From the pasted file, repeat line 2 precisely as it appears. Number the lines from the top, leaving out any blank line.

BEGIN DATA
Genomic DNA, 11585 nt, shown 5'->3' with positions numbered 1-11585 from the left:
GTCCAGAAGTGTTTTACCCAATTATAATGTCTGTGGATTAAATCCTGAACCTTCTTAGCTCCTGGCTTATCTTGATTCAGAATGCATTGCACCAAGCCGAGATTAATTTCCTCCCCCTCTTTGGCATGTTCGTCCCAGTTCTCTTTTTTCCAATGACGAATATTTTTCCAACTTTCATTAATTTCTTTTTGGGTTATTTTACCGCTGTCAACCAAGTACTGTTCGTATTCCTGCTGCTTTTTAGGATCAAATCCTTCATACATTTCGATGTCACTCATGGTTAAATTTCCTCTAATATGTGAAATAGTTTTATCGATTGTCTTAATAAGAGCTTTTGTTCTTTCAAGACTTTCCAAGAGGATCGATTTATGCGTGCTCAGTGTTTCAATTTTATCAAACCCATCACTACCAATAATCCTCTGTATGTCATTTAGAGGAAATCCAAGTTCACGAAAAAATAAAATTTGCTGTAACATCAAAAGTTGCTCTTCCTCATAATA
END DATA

GTCCAGAAGTGTTTTACCCAATTATAATGTCTGTGGATTAAATCCTGAACCTTCTTAGCTCCTGGCTTATCTTGATTCAGAATGCATTGCACCAAGCCGAGATTAATTTCCTCCCCCTCTTTGGCATGTTCGTCCCAGTTCTCTTTTTTCCAATGACGAATATTTTTCCAACTTTCATTAATTTCTTTTTGGGTTATTTTACCGCTGTCAACCAAGTACTGTTCGTATTCCTGCTGCTTTTTAGGATCAAATCCTTCATACATTTCGATGTCACTCATGGTTAAATTTCCTCTAATATGTGAAATAGTTTTATCGATTGTCTTAATAAGAGCTTTTGTTCTTTCAAGACTTTCCAAGAGGATCGATTTATGCGTGCTCAGTGTTTCAATTTTATCAAACCCATCACTACCAATAATCCTCTGTATGTCATTTAGAGGAAATCCAAGTTCACGAAAAAATAAAATTTGCTGTAACATCAAAAGTTGCTCTTCCTCATAATA